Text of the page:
Stefan Moisyadi, PhD

Associate Professor

B.H. and Alice C. Beams Endowed Professor in Cancer Research at JABSOM
Associate Director Dept. OB/GYN and Women’s Health
Portrait of Stefan Moisyadi, PhD, Associate Professor, Director the Transgenesic Mouse, ICSI and IVF core, IBR, University of Hawaiʻi at Mānoa

Transgenesis, Transfection and Gene Therapy with Transposase Enzymes

Description Of Research

My laboratory’s collaborative efforts with researchers at several domestic and international institutes were the first to propose modification of a transposon for site-specific integration and/or enhancing site-specificity. Additionally, the collaboration was first to suggest that these methods would allow for site-selective, efficient integration into an organism’s genome, whether for gene therapy or transgenic organisms. For example, transposons, such as Sleeping Beauty, and bacteriophage integrases, such as φC31, have been developed that can transform a variety of cell lines and organisms; however, they integrate the transgene they carry randomly into host genomes and we know that non-specific integration can induce cancer and also disrupt functional genes, unrelated to cancer that affect the fitness of the organism.


We and our collaborators have constructed chimeric transposases and other integrating enzymes for targeted integration and/or to enhance site-specificity. The ability to customize zinc-finger DNA binding modules will enable us to target integration events to specific locations in the genome. Such targeted integration of transgenes is essential for proper and stable levels of protein expression and to prevent integration into unwanted areas of the genome.

Why DNA based integrating vectors?

DNA constructs have many advantages over retroviruses. They are frequently in plasmid form and can be packaged non-virally, thus allowing increased stability. Furthermore, a DNA construct is preferred because the reverse transcriptase of a retrovirus has high error rates in copying both RNA and DNA due to its lacks the 3′ to 5′ exonuclease activity necessary for proofreading during DNA synthesis.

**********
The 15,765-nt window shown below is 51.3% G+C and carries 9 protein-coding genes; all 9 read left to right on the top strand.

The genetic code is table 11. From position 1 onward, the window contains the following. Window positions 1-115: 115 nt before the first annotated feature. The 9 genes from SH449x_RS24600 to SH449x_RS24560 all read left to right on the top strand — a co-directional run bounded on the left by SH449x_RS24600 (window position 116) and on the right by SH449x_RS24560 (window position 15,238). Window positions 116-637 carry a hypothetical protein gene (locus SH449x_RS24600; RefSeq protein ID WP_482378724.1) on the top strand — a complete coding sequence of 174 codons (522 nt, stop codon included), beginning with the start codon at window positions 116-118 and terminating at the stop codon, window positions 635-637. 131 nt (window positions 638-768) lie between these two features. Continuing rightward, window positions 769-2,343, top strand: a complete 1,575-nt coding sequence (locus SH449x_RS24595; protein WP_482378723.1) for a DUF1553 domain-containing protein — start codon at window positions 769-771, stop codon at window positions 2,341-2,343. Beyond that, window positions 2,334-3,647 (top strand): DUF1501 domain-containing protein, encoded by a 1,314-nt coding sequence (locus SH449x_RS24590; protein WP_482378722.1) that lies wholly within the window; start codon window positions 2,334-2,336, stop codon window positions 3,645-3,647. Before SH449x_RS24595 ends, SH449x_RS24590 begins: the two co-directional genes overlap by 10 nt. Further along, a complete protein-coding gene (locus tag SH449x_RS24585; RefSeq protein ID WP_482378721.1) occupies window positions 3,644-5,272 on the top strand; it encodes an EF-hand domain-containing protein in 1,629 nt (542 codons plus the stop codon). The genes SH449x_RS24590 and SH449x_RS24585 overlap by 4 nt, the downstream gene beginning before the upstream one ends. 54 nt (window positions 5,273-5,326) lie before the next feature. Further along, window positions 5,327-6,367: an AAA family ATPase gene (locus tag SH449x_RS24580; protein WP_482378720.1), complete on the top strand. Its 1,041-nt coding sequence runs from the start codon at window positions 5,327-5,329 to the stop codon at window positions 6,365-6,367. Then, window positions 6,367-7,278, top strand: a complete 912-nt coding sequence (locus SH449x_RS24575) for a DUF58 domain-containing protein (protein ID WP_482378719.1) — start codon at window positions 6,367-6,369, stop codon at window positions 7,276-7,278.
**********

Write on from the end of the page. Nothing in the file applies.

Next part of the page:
Adding new genes to mice to create new experimental models, or to human tissues for gene therapy, is an important new technology that has evolved many different ways in the past 30 years. My research focuses on a new methodology that does not employ viruses, and has the potential for site-specific integration. This means that we can not only add new genes, but replace defective ones. We have developed a new method we term Active Transgenesis that uses enzymes to facilitate the integration of new DNA into genomes. Previously, we directly compared the genomic integration efficiencies of four enzymes that integrate DNA into chromosomes, called transposases; piggyBac, hyperactive Sleeping Beauty (SB11), Tol2, and Mos1, in four mammalian cell lines. piggyBac demonstrated significantly higher transposition activity in all cell lines, while Mos1 had no activity. Furthermore, piggyBac transposase coupled to the GAL4 DNA binding domain retained trasposition activity, whereas similarly manipulated gene products of Tol2 and SB11 were inactive. The high transposition activity of piggyBac and the flexibility for molecular modification of its transposase suggest the possibility of utilizing it routinely for mammalian transgenesis and eventually gene therapy.


Much of previous gene therapy research had focused on different viral modes of gene delivery. While viruses seem well suited to deliver therapeutic genetic material, they are also effective at causing mutations on the host organism’s DNA. A significant drawback in using this form of gene therapy has been that it can trigger immune reactions or activate cancer-causing genes, with lethal consequences to the patient. The theoretical advantage of using a piggyBac, in contrast, is that the gene can be delivered safely to a specific location in the genome, where it can achieve the desired therapeutic response.

Selected Publications